Monday, 17 November 2014

Time For Ed Miliband To Quit

This week in my Crawley Observer column, which came out on the day of Ed Miliband's latest doomed re-launch, I have written about how time is running out for Labour to replace Ed Miliband.

Ed Miliband has become a figure of public ridicule
"Last week in this column, as we reached six months before the general election, I wrote about how uncertain the outcome looked with it almost being impossible to predict what political colour or colours of government we will end up with.
However, what is certain is that the Prime Minister that emerges after the election will be the leader of either the Conservative or Labour party. The same is true in Crawley in that it is certain that our MP will be elected from one of the two main parties, which of course directly affects who will become our Prime Minister.

The last 30 years have shown that whichever party wins in Crawley, also sees their leader becoming Prime Minister. We elect individual MPs with a Parliamentary system but the reality is that a Conservative vote is a vote for David Cameron to be Prime Minister and that a Labour vote is a vote for Ed Miliband to be Prime Minister.
As I write on Sunday, it is looking uncertain that it will be Ed Miliband leading the Labour party into the election. It appears that many in the Labour party have finally woken up to what the rest of us knew years ago, in that Ed Miliband is widely not seen as a credible potential Prime Minister. People may well ask if Crawley Labour will continue to sing the praises of Ed Miliband and if they intend to feature him strongly in their election material next year?

A leadership contest has to happen very soon or Labour will have to painfully plod on until May with Ed Miliband. I suspect he may be persuaded by colleagues to resign which would be the easiest way to replace him. I hope this happens as regardless of the obvious electoral advantage to the Conservatives of Ed Miliband leading Labour into the election, I view it as vital for democracy that our country has a choice of two credible Prime Ministers at the election."

Wednesday, 5 November 2014

Six Months Until The General Election

This week in my Crawley Observer column, I have written about the general election that takes place in six months' time and the current unfairness in the system. I expect I will write about the election a few times over the coming months.
This week's bookies odds for the next Prime Minister 
"This week will be exactly six months until next years’ general election which takes place on Thursday the 7th of May. Despite being interested in this event, I have to confess that I am no wiser than I was six months ago or indeed a year ago, as to what the eventual outcome will be.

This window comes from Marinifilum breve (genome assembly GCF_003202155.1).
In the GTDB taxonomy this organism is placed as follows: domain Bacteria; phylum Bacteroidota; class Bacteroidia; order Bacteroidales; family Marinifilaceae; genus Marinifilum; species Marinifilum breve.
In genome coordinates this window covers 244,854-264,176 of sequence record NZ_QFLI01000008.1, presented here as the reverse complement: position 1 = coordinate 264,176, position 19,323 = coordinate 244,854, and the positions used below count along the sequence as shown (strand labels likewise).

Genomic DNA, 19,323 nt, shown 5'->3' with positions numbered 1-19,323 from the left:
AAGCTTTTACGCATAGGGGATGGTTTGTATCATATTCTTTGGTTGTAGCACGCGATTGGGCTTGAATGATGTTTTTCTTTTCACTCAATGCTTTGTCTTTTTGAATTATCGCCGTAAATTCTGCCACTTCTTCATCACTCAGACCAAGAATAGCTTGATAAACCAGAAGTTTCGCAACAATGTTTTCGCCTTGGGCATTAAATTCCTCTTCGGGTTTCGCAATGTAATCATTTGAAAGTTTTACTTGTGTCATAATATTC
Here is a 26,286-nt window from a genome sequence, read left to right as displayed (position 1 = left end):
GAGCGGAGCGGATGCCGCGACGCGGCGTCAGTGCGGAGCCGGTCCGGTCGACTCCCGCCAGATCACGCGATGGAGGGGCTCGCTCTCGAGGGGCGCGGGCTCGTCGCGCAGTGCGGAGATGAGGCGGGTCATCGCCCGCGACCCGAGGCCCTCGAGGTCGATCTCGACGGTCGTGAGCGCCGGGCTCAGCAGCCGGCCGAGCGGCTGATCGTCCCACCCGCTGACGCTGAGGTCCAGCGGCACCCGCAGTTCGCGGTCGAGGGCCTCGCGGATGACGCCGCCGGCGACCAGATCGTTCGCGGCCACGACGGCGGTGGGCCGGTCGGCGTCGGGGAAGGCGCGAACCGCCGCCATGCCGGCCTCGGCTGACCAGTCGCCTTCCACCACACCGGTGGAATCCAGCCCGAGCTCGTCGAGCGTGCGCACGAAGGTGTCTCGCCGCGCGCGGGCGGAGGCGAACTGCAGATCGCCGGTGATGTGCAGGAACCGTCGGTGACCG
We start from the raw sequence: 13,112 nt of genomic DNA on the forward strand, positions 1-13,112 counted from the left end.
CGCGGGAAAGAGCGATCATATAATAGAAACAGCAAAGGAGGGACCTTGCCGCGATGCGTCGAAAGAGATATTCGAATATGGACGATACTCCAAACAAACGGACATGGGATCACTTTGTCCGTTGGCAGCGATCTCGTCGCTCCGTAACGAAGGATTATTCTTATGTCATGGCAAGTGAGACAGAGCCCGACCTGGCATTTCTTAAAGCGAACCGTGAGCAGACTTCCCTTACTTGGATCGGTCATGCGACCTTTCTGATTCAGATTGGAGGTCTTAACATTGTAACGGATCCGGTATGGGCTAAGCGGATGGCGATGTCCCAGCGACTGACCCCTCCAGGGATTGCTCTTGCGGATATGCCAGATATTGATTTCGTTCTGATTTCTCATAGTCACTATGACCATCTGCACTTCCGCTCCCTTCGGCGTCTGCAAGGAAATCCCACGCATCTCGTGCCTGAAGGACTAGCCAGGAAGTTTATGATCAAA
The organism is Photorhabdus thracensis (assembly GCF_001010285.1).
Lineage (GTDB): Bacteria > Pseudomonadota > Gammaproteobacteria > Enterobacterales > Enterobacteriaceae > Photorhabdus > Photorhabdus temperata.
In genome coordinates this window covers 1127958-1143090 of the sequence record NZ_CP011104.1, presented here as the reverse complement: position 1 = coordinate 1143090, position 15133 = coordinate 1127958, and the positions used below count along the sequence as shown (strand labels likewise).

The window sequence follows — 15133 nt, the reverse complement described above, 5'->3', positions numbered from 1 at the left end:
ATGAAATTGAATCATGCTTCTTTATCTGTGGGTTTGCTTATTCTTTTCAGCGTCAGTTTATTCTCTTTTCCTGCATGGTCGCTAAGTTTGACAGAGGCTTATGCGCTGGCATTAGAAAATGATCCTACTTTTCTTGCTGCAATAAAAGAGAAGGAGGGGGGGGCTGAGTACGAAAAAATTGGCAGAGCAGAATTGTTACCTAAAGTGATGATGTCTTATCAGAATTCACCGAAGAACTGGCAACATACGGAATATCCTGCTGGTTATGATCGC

As things stand, everything seems to point to another hung parliament and that makes predicting who will be in government the most uncertain election outcome in a generation. All sorts of permutations and possibilities that have not happened before are being discussed. The various potential outcomes may well focus minds on our voting system as well as the unfairness of some constituencies having many less voters than others.

A hint of what may happen came at the 2005 general election. Experts have calculated that in 2005 with an equal share of the vote, the Conservatives would have won 111 fewer seats than Labour. Labour won a comfortable majority with a national vote share of 35.2% to the Conservative’s 32.4%. In England, the Conservatives won a small majority of the vote over Labour (35.7% to 35.5%) but Labour won 286 English seats to the Conservatives’ 194.
Next year, we really could be looking at a situation where the Conservatives win the most votes not just in England but overall, but that Labour win the most seats (or win fewer seats than the Conservatives), but still form a minority government propped up by the SNP. While that would be a legitimate election outcome, the obvious unfairness of it would risk creating a huge disenfranchisement of the voting public, if the party that came second in terms of votes (and maybe seats as well) was the lead party in government.

Labour and the LibDems cynically stopped the boundary review that would have helped to equalise the constituencies, ensuring that Labour’s inbuilt unfair advantage of the current boundaries remains. I hope that this unfairness that directly impacts on the election outcome, is not compounded by another unfairness, that being that the party that comes second actually ‘wins’ the election."